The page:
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Nichols v. Saul

United States District Court, E.D. Oklahoma

September 12, 2019

CLAYTON DALE NICHOLS, Plaintiff,
v.
ANDREW M. SAUL, Commissioner of the Social Security Administration,[1] Defendant.

          OPINION AND ORDER

          STEVEN P. SHREDER, UNITED STATES MAGISTRATE JUDGE

         The claimant Clayton Dale Nichols requests judicial review of a denial of benefits by the Commissioner of the Social Security Administration pursuant to 42 U.S.C. § 405(g). He appeals the Commissioner's decision and asserts that the Administrative Law Judge (“ALJ”) erred in determining he was not disabled. For the reasons discussed below, the Commissioner's decision is hereby AFFIRMED.

         Social Security Law and Standard of Review

          Disability under the Social Security Act is defined as the “inability to engage in any substantial gainful activity by reason of any medically determinable physical or mental impairment[.]” 42 U.S.C. § 423(d)(1)(A). A claimant is disabled under the Social Security Act “only if his physical or mental impairment or impairments are of such severity that he is not only unable to do his previous work but cannot, considering his age, education, and work experience, engage in any other kind of substantial gainful work which exists in the national economy[.]” Id. § 423 (d)(2)(A). Social security regulations implement a five-step sequential process to evaluate a disability claim. See 20 C.F.R. §§ 404.1520, 416.920.[2]

         Section 405(g) limits the scope of judicial review of the Commissioner's decision to two inquiries: whether the decision was supported by substantial evidence and whether correct legal standards were applied. See Hawkins v. Chater, 113 F.3d 1162, 1164 (10th Cir. 1997). Substantial evidence is “‘more than a mere scintilla. It means such relevant evidence as a reasonable mind might accept as adequate to support a conclusion.'” Richardson v. Perales, 402 U.S. 389, 401 (1971), quoting Consolidated Edison Co. v. NLRB, 305 U.S. 197, 229 (1938); see also Clifton v. Chater, 79 F.3d 1007, 1009 (10th Cir. 1996). The Court may not reweigh the evidence or substitute its discretion for the Commissioner's. See Casias v. Secretary of Health & Human Services, 933 F.2d 799, 800 (10th Cir. 1991). But the Court must review the record as a whole, and “[t]he substantiality of evidence must take into account whatever in the record fairly detracts from its weight.” Universal Camera Corp. v. NLRB, 340 U.S. 474, 488 (1951); see also Casias, 933 F.2d at 800-01.

         Claimant's Background

          The claimant was twenty-eight years old at the time of the administrative hearing (Tr. 47, 205). He has a high school education and no past relevant work (Tr. 34, 51, 66). The claimant alleges that he has been unable to work since October 15, 2013, due to cervical dystonia (Tr. 218).

         Procedural History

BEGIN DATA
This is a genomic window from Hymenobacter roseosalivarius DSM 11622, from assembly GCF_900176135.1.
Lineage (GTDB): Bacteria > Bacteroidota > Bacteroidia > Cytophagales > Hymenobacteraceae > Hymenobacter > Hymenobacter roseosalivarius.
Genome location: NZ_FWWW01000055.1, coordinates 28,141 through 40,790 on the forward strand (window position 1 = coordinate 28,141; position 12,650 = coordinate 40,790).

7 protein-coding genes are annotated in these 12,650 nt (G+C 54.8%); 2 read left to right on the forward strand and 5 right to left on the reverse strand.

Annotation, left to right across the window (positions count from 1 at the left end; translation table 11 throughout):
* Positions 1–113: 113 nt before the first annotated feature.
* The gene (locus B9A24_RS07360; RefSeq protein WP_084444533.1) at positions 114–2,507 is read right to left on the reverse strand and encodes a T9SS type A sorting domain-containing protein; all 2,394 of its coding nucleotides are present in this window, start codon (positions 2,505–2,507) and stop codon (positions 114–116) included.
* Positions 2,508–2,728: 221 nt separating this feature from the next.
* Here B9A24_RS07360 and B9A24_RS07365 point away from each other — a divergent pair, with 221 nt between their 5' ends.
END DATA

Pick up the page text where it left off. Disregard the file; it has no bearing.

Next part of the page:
In August 2015, the claimant applied for disability insurance benefits under Title II of the Social Security Act, 42 U.S.C. §§ 401-434, and for supplemental security income benefits under Title XVI of the Social Security Act, 42 U.S.C. §§ 1381-85 (Tr. 205-12). His applications were denied. ALJ Michael E. Finnie conducted an administrative hearing and determined that the claimant was not disabled in a written opinion dated August 24, 2017 (Tr. 20-36). The Appeals Council denied review, so the ALJ's written opinion represents the Commissioners' final decision for purposes of this appeal. See 20 C.F.R. §§ 404.981, 416.1481.

         Decision of the Administrative Law Judge

         The ALJ made his decision at step five of the sequential evaluation. He found that the claimant had the residual functional capacity (“RFC”) to perform a limited range of light work as defined in 20 C.F.R. §§ 404.1567(a), 416.967(a), i. e., he could lift/carry twenty pounds occasionally and ten pounds frequently, and could sit/stand/walk about six hours out of an eight-hour work day, but could have no more than occasional contact with the general public (Tr. 27). The ALJ then concluded that the claimant was not disabled because there was work he could perform in the national economy, i. e., handworker, line operator, and mail folding machine operator (Tr. 34-36).

         Review

         The claimant contends that the ALJ erred by failing to properly evaluate the opinions of his treating physicians, Dr. Jose Manus and Dr. Bharathy Sundaram. The Court finds the claimant's contention unpersuasive for the following reasons.

         The ALJ found that the claimant had the severe impairments of dystonia, spasmodic torticollis, depressive disorder, and anxiety disorder, but that his obesity was nonsevere (Tr. 23). The relevant medical records reveal that the claimant's primary care provider treated him for spasmodic torticollis in January 2014 and for dystonia in April 2014 and June 2014 (Tr. 322-25). January 2014 CT scans of the claimant's brain and cervical spine were normal apart from narrowing of the C5-6 disc ...


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